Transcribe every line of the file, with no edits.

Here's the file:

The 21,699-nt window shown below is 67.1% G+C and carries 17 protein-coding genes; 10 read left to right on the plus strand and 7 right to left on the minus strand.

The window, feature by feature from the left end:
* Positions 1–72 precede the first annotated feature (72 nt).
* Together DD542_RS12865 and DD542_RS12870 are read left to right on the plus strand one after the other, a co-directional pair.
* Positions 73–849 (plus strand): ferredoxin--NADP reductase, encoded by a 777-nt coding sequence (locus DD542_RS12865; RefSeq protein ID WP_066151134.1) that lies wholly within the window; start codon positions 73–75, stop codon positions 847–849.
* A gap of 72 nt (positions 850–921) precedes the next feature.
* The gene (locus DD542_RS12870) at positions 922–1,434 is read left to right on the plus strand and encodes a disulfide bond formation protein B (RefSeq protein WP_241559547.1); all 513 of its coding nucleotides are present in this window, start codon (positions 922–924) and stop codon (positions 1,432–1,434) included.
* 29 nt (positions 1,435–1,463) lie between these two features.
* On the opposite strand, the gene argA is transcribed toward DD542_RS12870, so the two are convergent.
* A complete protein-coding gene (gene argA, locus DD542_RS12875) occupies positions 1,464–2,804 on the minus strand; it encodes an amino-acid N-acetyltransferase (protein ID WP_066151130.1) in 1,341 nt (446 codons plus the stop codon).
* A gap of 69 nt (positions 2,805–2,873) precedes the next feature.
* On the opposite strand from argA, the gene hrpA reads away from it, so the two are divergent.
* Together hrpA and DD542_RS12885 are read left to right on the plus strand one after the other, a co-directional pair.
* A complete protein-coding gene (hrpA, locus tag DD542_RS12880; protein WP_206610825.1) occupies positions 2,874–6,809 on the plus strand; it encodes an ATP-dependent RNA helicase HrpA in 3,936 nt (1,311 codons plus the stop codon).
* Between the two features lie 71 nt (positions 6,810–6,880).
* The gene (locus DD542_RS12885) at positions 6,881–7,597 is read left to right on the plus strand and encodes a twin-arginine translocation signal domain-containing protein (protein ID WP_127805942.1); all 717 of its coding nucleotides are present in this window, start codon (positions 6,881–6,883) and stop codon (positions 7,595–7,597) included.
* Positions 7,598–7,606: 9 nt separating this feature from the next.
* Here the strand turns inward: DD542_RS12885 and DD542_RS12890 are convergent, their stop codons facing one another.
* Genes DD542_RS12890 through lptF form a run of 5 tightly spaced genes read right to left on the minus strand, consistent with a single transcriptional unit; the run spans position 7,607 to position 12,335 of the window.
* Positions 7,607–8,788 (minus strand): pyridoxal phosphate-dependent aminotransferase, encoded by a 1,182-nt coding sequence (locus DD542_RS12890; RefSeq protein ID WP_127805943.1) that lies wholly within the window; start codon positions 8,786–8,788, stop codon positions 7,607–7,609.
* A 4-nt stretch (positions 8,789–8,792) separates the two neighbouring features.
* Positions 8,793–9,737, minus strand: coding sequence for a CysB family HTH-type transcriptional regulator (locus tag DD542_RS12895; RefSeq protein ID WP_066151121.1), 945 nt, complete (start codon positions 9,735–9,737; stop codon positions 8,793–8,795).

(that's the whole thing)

The 21,699-nt window shown below is 67.1% G+C and carries 17 protein-coding genes; 10 read left to right on the plus strand and 7 right to left on the minus strand.

The window, feature by feature from the left end:
* Positions 1–72 precede the first annotated feature (72 nt).
* Together DD542_RS12865 and DD542_RS12870 are read left to right on the plus strand one after the other, a co-directional pair.
* Positions 73–849 (plus strand): ferredoxin--NADP reductase, encoded by a 777-nt coding sequence (locus DD542_RS12865; RefSeq protein ID WP_066151134.1) that lies wholly within the window; start codon positions 73–75, stop codon positions 847–849.
* A gap of 72 nt (positions 850–921) precedes the next feature.
* The gene (locus DD542_RS12870) at positions 922–1,434 is read left to right on the plus strand and encodes a disulfide bond formation protein B (RefSeq protein WP_241559547.1); all 513 of its coding nucleotides are present in this window, start codon (positions 922–924) and stop codon (positions 1,432–1,434) included.
* 29 nt (positions 1,435–1,463) lie between these two features.
* On the opposite strand, the gene argA is transcribed toward DD542_RS12870, so the two are convergent.
* A complete protein-coding gene (gene argA, locus DD542_RS12875) occupies positions 1,464–2,804 on the minus strand; it encodes an amino-acid N-acetyltransferase (protein ID WP_066151130.1) in 1,341 nt (446 codons plus the stop codon).
* A gap of 69 nt (positions 2,805–2,873) precedes the next feature.
* On the opposite strand from argA, the gene hrpA reads away from it, so the two are divergent.
* Together hrpA and DD542_RS12885 are read left to right on the plus strand one after the other, a co-directional pair.
* A complete protein-coding gene (hrpA, locus tag DD542_RS12880; protein WP_206610825.1) occupies positions 2,874–6,809 on the plus strand; it encodes an ATP-dependent RNA helicase HrpA in 3,936 nt (1,311 codons plus the stop codon).
* Between the two features lie 71 nt (positions 6,810–6,880).
* The gene (locus DD542_RS12885) at positions 6,881–7,597 is read left to right on the plus strand and encodes a twin-arginine translocation signal domain-containing protein (protein ID WP_127805942.1); all 717 of its coding nucleotides are present in this window, start codon (positions 6,881–6,883) and stop codon (positions 7,595–7,597) included.
* Positions 7,598–7,606: 9 nt separating this feature from the next.
* Here the strand turns inward: DD542_RS12885 and DD542_RS12890 are convergent, their stop codons facing one another.
* Genes DD542_RS12890 through lptF form a run of 5 tightly spaced genes read right to left on the minus strand, consistent with a single transcriptional unit; the run spans position 7,607 to position 12,335 of the window.
* Positions 7,607–8,788 (minus strand): pyridoxal phosphate-dependent aminotransferase, encoded by a 1,182-nt coding sequence (locus DD542_RS12890; RefSeq protein ID WP_127805943.1) that lies wholly within the window; start codon positions 8,786–8,788, stop codon positions 7,607–7,609.
* A 4-nt stretch (positions 8,789–8,792) separates the two neighbouring features.
* Positions 8,793–9,737, minus strand: coding sequence for a CysB family HTH-type transcriptional regulator (locus tag DD542_RS12895; RefSeq protein ID WP_066151121.1), 945 nt, complete (start codon positions 9,735–9,737; stop codon positions 8,793–8,795).